• Cork is a soft material which mean permanent Indentations from heavy items left for long periods. Put pads under heavy pieces of furniture to help prevent damage.
  • The softness also means that cork can be torn or cut by dragging heavy items across floor. Be especially careful moving furniture and appliances.
  • If a colored cork is used, scratches will be obvious, since color is usually only on surface layer of cork tiles. Some manufactures do have the color integral to the whole tile. Do your research before buying!
  • Avoid getting your cork floor wet. Spills should be cleaned immediately and never wet mop. Sweep regularly and damp-mop occasionally to keep your floors clean. Although suberin (the cork's natural wax) will help repel water, frequent or heavy exposure will damage your cork floor, just as it would for hardwood floors.
  • Cork requires regular maintenance, just as hardwood floors do. You'll need to reseal your floor every 2-5 years depending on which manufacturer you choose and how much traffic the floor gets.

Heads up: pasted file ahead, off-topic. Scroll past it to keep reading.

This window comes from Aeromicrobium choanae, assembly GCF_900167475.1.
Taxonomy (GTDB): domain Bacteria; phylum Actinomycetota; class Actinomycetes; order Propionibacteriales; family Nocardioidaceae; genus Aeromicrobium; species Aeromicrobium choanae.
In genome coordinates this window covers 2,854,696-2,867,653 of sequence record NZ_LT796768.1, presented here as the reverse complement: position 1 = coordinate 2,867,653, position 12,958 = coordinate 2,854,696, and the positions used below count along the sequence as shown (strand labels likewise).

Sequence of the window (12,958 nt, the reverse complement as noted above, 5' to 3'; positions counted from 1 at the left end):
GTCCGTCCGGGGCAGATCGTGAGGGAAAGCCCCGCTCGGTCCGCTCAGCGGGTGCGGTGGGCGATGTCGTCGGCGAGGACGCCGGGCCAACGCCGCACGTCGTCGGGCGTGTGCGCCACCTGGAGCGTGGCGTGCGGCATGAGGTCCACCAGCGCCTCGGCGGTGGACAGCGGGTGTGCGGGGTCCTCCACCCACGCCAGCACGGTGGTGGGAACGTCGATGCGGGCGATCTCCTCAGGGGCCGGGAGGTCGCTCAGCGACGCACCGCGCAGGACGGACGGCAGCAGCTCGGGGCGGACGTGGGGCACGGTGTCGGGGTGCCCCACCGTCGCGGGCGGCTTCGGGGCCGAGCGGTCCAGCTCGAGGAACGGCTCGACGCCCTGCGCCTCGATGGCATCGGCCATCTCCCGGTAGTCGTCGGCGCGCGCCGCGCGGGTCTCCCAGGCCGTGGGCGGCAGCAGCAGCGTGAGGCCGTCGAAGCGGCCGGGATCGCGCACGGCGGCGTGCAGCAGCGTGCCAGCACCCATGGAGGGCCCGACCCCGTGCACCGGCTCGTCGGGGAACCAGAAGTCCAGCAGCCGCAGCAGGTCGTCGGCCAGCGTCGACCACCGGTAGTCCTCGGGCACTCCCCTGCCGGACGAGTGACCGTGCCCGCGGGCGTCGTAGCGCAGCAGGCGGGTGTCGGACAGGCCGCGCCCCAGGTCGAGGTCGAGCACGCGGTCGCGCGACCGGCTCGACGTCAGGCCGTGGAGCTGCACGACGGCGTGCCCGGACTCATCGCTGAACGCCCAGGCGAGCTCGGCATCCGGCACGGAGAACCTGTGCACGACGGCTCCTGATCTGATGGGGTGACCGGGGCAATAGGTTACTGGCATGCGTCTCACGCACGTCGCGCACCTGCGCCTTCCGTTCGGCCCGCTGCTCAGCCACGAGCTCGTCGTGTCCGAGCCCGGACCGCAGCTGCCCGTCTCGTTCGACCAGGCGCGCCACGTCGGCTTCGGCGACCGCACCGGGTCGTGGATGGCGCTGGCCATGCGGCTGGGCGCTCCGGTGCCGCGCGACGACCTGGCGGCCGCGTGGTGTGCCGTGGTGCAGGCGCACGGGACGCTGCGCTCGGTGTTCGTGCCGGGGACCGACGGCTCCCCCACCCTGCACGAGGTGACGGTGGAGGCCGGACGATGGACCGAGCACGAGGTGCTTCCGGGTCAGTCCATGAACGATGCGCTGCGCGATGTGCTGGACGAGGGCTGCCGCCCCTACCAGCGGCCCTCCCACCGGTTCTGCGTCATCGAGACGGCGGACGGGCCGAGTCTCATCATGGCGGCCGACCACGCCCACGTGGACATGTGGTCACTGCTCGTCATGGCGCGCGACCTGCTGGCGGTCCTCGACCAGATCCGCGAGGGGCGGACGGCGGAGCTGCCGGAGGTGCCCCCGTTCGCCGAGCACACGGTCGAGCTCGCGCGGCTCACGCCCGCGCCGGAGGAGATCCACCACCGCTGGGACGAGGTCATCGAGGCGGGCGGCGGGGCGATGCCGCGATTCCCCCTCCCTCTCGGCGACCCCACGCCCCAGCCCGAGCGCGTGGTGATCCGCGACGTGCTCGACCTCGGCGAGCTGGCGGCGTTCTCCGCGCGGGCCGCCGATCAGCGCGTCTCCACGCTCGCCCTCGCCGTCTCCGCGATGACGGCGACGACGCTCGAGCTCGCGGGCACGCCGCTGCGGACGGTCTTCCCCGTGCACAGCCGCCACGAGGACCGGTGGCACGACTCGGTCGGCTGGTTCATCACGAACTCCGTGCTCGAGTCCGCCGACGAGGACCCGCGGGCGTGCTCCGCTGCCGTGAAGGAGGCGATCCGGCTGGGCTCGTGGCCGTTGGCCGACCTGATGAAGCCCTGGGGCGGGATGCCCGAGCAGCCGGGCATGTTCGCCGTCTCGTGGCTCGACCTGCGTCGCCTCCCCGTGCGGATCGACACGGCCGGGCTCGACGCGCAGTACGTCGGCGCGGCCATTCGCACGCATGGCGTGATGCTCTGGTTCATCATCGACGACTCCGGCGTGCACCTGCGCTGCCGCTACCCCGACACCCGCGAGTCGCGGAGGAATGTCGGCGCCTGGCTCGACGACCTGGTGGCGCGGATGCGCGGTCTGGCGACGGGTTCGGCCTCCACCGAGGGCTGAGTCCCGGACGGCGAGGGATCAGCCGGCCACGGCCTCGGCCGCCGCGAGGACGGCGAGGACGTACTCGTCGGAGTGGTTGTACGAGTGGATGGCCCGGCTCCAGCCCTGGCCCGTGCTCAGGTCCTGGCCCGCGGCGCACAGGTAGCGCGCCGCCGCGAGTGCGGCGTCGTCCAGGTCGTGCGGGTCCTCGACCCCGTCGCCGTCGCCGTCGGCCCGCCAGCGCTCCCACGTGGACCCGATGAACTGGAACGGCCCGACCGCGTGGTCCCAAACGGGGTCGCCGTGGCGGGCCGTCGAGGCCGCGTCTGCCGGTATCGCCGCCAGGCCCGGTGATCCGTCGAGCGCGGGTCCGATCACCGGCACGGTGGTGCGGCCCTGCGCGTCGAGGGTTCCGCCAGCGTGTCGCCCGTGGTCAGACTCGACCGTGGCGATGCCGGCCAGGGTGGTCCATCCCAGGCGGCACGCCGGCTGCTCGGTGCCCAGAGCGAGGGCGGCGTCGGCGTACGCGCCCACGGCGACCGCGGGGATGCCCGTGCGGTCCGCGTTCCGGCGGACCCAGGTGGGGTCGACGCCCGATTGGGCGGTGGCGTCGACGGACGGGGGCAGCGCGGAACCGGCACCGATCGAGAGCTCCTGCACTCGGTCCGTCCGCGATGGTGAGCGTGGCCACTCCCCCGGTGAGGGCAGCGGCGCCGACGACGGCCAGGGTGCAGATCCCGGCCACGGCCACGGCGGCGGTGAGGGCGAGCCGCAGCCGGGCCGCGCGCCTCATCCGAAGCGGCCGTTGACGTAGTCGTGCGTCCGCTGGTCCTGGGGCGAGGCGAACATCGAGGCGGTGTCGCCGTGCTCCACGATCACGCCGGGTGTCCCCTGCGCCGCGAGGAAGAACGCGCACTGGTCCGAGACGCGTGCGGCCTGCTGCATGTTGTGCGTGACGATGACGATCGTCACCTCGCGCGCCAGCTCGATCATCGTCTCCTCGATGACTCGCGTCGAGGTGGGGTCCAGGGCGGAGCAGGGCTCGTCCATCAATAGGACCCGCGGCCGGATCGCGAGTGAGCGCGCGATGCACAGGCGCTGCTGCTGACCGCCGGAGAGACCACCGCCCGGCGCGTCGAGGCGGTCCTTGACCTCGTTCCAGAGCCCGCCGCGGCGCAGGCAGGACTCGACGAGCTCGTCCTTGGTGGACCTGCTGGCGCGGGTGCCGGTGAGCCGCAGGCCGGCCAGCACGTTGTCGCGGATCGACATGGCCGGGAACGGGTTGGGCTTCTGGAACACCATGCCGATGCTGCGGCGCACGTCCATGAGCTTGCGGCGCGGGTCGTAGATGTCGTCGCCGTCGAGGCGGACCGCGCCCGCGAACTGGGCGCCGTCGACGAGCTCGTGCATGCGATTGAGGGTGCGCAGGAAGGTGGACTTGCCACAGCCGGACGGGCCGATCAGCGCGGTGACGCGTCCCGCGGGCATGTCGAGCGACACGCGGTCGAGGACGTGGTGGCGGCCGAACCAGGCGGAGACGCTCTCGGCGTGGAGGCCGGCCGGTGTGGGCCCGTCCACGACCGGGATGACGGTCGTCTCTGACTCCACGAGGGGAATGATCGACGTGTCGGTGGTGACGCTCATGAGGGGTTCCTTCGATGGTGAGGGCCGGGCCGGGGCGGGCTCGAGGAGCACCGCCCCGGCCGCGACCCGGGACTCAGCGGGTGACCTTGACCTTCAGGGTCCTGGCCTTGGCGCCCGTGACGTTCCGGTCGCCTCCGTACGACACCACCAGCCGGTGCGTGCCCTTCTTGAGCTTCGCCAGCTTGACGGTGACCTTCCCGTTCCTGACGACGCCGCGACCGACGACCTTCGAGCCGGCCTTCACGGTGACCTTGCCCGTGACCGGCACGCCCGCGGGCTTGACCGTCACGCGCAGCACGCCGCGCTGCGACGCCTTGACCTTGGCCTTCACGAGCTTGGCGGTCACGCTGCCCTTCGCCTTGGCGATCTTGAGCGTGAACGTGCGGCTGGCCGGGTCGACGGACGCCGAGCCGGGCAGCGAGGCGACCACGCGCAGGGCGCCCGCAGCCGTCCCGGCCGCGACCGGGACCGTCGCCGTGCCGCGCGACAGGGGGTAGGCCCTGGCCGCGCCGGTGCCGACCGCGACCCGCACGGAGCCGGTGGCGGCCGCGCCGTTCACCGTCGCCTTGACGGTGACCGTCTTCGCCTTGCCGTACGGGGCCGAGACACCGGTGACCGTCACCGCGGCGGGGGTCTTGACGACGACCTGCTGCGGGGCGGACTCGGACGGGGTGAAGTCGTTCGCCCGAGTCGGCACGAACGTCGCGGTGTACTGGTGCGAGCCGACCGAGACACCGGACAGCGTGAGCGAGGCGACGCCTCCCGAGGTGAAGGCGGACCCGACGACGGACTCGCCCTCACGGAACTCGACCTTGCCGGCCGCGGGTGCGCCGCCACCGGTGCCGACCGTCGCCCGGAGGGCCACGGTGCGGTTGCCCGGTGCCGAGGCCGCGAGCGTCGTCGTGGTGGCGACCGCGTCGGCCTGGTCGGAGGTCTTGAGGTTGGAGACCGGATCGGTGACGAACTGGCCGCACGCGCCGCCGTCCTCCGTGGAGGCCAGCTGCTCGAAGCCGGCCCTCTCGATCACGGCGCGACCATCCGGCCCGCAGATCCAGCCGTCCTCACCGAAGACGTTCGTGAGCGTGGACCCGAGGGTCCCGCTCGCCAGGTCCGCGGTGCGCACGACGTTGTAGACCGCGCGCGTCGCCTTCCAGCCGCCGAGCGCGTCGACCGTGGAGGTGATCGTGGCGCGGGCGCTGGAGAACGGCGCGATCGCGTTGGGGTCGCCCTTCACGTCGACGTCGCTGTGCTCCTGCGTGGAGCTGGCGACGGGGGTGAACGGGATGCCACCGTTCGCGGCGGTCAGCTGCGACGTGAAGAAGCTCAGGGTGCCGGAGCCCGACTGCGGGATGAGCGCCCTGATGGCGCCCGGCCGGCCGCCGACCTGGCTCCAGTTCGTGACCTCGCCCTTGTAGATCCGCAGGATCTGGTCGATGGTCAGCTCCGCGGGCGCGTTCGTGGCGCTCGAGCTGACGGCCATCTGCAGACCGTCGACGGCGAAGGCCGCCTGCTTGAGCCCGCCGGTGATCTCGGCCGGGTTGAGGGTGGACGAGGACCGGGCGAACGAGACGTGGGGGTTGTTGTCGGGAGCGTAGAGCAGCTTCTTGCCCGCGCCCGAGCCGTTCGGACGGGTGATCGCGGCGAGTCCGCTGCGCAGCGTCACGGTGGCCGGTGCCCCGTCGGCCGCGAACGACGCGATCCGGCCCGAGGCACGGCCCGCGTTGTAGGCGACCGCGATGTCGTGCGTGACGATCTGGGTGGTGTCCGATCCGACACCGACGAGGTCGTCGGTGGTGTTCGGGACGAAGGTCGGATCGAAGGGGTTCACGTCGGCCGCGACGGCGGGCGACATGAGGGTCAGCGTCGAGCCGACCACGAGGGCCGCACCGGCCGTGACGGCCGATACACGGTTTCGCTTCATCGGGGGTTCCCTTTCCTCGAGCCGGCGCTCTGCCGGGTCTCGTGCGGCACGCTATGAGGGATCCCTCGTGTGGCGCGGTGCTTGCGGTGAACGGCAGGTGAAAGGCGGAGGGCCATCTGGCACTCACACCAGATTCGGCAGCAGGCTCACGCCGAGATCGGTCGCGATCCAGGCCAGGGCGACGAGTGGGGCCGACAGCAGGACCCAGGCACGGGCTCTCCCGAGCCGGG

0 of 8192 characters used
    Post Comment

    • lindacee profile image

      Linda Chechar 

      6 years ago from Arizona

      I just love learning about eco-friendly flooring surfaces. Your Hub is a great source of information for someone considering this renewable material. The pros and cons help homeowners make a well-informed decision. Hopefully alternative flooring choices will lessen our dependence on old-growth hardwood floors. Voted up, useful and interesting!

    • Modern Lady profile imageAUTHOR

      Modern Lady 

      6 years ago from Chicago, IL

      Thanks, Brett! Cork is really a great option for flooring.

    • Brett.Tesol profile image

      Brett Caulton 

      6 years ago from Asia

      A useful hub for anyone considering this option. As you say, cork is a renewable resource that looks good and provides many benefits when treated correctly.

      Shared, up and interesting.

    • Modern Lady profile imageAUTHOR

      Modern Lady 

      6 years ago from Chicago, IL

      Concrete can be quite pretty, and it is indestructible. Though, cracks can be a problem. It is also very hard on joints. Cork is at the other end of the spectrum, but also very lovely.

    • alocsin profile image


      6 years ago from Orange County, CA